ACH Injury Prevention Center Honored for Children’s Book Educating Families about Risks of Hot Cars

A children’s board book created, designed, and published by the Arkansas Children’s Hospital (ACH) Injury Prevention Center has been recognized as a global model for injury prevention education, receiving a silver award from the International Safety Media Awards at the Safety 2018 World Conference in Bangkok.

Not Even a Minute was designed to teach parents and caregivers about hot car deaths and how they can be prevented. The 16-page board book written by ACH Injury Prevention Center Outreach Coordinator Joe Schaffner and author Sarah Tollett shares the story of a family getting ready for the day and all the ways they remind themselves to never leave the baby alone in a car, not even a minute.

The father leaves a briefcase in the backseat as a reminder to turn to the back seat when he leaves the car. He also checks on the baby in the rearview mirror and talks to a daycare worker when he runs late for drop-off. On each page, the book reinforces key prevention strategies, urging families to create reminders, developing daycare contact plans and teaching children not to play in cars.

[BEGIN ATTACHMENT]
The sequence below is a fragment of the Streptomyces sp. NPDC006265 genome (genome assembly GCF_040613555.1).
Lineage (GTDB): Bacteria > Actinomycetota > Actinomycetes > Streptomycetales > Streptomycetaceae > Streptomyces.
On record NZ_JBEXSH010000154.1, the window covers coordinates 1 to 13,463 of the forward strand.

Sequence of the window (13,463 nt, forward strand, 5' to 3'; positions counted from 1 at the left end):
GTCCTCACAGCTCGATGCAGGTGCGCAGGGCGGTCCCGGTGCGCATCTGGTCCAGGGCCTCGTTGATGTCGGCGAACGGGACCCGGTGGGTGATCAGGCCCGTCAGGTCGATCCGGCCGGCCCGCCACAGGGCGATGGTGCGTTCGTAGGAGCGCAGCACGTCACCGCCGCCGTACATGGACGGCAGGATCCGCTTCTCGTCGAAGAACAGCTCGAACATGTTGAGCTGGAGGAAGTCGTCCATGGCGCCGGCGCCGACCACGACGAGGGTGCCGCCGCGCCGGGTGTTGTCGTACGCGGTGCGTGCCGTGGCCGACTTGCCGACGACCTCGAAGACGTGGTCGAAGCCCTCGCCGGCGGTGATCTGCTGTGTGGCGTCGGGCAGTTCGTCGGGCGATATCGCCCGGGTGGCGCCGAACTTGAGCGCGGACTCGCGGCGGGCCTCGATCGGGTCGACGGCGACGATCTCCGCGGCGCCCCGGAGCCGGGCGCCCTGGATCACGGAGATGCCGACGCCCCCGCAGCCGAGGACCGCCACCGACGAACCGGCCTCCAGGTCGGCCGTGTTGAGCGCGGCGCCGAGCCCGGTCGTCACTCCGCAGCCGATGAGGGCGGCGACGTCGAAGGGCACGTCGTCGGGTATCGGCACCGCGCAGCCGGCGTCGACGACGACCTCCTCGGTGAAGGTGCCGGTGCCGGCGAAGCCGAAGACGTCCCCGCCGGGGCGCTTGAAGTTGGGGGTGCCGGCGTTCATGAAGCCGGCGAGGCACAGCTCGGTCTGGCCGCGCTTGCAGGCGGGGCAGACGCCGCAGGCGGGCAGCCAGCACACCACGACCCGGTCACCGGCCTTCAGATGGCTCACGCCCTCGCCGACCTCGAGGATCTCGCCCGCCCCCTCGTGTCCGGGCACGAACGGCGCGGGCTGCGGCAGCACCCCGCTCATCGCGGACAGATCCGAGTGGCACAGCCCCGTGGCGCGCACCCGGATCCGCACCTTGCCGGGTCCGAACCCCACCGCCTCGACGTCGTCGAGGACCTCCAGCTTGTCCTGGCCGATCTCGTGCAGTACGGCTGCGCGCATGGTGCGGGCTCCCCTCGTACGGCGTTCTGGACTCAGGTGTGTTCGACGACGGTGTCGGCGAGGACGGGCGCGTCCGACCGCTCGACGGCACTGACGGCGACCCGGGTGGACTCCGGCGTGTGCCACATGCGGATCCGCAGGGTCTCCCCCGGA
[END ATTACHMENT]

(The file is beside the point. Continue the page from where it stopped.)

In the United States, between 1998 and 2017, nearly 750 children died from heatstroke while being left alone in a hot car. About 37 children die each year in the United States because of heatstroke while left in hot vehicles.

The books were distributed to six Arkansas daycares as part of a pilot project. Each family in those daycares received a book to take home and read with their children, as well as a toolkit that included a window cling and prevention tips. Nearly 1,000 families received the materials.

“This project underscores the difference we can make by opening the dialogue about hot car deaths,” said Mary Aitken, MD, director of the Arkansas Children’s Injury Prevention Center and a professor of pediatrics in the University of Arkansas for Medical Sciences (UAMS) College of Medicine. “We are thrilled that organizations from other nations are seeing how they can apply this program to save even more lives.”